Are Hybrid Workers at More Risk of Cyber Threats?
Blog Article Published: 08/10/2023
Originally published by ThreatLocker.
Did you know that in 2023, 74% of US companies support or plan to support hybrid workers? The global COVID-19 pandemic shut down enterprises worldwide, forcing companies to devise creative ways to maintain business productivity while keeping workers healthy and slowing the spread of COVID-19. Although many companies first incorporated hybrid workers into their workforce during this pandemic, the trend continues to grow in popularity today.
What is a Hybrid Worker?
So, what exactly is a hybrid worker? A hybrid worker is an employee that routinely splits their work week between working in an office and remotely. Incorporating a hybrid working environment encourages productivity and promotes flexibility, allowing workers to perform their job duties in the office, on the go, and from home. A recent study by Zippia revealed that 83% of workers today prefer a hybrid work model. Companies are adopting a hybrid work approach to secure and retain top talent for job duties that can be performed remotely.
Challenges of a Hybrid Work Environment
As many employees are moving to hybrid work, the corporate network is now the internet. Gone are the days when an enterprise’s assets were all under one roof, protected by a perimeter firewall. In order to maintain productivity with employees working from remote locations, potentially all around the world, corporate resources must be accessible from anywhere. However, the internet is also shared with cybercriminals, making it challenging to maintain the accessibility of corporate data for employees while ensuring it is inaccessible to cybercriminals, preserving its integrity and confidentiality.
Hybrid workers take their corporate computers with them, connecting to networks not maintained by the company’s IT department to access business data. Home networks are not always secure. Home networking equipment is easy to use right out of the box, and most home users never change the default security settings of these devices, making them an easy target for criminals.
Hybrid employees may use public WIFI when working from locations other than their homes, which makes them susceptible to an adversary in the middle or an evil twin attack. These attacks could enable a bad actor to intercept and access valuable business data. They can steal login credentials and use those to access even more of an enterprise’s resources.
Any public or private network is only as secure as the least secure device connected to it. The average computer user may not keep up with patching software vulnerabilities, making these home devices more susceptible to malware infection. Once malware infects even a single networked endpoint, it can spread throughout the network, infecting any device that connects to it, adding to the risk of hybrid employment.
How to Mitigate Cyber Risks for Hybrid Workers
Although the challenges created by a hybrid work structure can seem intimidating, there are steps an enterprise can take to mitigate the associated risks. As the security of the network that a company's endpoints connect to is no longer under their control, the emphasis must shift to controlling and securing the endpoints and servers themselves.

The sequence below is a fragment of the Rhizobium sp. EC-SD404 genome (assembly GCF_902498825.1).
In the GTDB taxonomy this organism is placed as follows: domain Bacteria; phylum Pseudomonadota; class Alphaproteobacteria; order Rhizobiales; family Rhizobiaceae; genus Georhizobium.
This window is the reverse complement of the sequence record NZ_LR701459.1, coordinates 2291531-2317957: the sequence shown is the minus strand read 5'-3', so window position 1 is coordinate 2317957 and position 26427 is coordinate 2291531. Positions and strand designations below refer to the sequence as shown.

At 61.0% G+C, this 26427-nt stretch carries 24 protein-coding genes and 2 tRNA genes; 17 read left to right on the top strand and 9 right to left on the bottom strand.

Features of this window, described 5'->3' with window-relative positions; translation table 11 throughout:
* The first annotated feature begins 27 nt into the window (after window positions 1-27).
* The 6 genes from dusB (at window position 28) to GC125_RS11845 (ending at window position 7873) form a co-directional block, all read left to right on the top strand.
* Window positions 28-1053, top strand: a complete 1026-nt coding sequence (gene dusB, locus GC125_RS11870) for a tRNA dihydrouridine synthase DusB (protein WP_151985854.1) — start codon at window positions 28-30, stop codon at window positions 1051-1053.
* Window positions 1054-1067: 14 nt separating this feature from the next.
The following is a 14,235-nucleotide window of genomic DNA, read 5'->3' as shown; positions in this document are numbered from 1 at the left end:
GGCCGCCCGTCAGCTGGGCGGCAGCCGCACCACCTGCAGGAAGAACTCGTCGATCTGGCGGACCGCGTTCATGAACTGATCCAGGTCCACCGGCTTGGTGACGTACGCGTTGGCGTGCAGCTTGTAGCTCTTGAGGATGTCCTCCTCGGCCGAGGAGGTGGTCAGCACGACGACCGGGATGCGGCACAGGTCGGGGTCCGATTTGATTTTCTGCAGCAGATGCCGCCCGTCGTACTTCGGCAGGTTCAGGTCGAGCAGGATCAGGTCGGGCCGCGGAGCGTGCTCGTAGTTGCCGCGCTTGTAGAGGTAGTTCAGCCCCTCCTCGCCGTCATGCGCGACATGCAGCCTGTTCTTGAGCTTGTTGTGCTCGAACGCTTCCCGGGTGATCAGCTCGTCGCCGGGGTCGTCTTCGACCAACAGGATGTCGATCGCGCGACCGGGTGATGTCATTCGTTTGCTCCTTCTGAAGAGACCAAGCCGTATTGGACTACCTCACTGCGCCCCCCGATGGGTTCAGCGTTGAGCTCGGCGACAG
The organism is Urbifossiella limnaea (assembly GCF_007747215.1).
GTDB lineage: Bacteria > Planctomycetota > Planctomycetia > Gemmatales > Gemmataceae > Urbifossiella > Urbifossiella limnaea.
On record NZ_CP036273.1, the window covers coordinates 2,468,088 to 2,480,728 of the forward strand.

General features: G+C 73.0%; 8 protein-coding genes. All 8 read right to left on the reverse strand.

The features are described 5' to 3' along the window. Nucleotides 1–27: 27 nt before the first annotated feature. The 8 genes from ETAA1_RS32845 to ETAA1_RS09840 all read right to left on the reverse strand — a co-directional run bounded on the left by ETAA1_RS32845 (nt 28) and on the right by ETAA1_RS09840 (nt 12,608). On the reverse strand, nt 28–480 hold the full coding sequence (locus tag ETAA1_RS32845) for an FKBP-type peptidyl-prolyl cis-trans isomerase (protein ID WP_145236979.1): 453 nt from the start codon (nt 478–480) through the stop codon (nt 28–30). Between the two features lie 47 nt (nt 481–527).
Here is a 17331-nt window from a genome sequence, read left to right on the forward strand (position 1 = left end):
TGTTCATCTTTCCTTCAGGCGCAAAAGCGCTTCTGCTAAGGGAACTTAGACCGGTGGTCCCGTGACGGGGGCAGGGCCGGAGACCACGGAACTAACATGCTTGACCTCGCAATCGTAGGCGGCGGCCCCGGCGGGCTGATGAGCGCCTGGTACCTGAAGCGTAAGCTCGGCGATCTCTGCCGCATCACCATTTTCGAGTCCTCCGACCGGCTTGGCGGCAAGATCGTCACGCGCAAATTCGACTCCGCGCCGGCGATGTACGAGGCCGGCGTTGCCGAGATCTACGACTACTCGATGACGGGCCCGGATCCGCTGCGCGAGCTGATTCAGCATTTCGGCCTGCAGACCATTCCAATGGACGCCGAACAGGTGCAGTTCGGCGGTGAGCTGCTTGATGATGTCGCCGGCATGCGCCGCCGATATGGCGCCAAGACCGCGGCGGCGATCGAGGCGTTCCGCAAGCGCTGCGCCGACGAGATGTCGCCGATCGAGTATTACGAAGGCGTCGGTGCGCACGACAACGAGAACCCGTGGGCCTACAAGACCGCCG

Data protection should be at the forefront of any cybersecurity strategy, especially in today's highly connected, hybrid working world. Companies must incorporate a data protection solution that ensures only users and applications that require access to data can access that data, no matter where they connect from. Encryption should be enforced for data in transit and data at rest.
Endpoint firewalls help to control network activity directly on the endpoint. Rules can be created to permit or deny network traffic on each endpoint to help control access. Endpoint firewalls also enable monitoring of the network activity on the endpoint. With an endpoint firewall, regardless of the network it is connected to, the endpoint will have some protection against unwanted connections.
Businesses should enforce multi-factor authentication (MFA) on corporate assets and accounts. While MFA does not prevent an adversary in the middle attack or an evil twin attack, MFA makes it harder for cybercriminals to use stolen credentials and log in. These adversaries may still successfully intercept the credentials, but once they are prompted for the MFA, they cannot continue.
To provide the best protection against malware threats, incorporate a default deny, application allowlisting solution. Traditional antivirus and antimalware solutions rely on identifying known bad behavior and files and then reacting to the bad file or behavior. However, they can't always identify or react to malware quickly enough to prevent damage. Use an endpoint security solution that blocks everything by default and only permits what is needed to better stay ahead of known and unknown threats. Then, when a hybrid worker connects to an unsecured network, any malware on that network cannot spread to their computer.
As the world continues to move towards a more hybrid work model, it is more important than ever that businesses find ways to keep their assets safe from adversaries yet available to those employees that require it. Hybrid workers need extra protection as the internet they use to access company resources is shared by criminals. Enterprises should layer MFA, endpoint protection, storage protection, and network control into their cybersecurity strategy to help mitigate the risks associated with employing hybrid workers.
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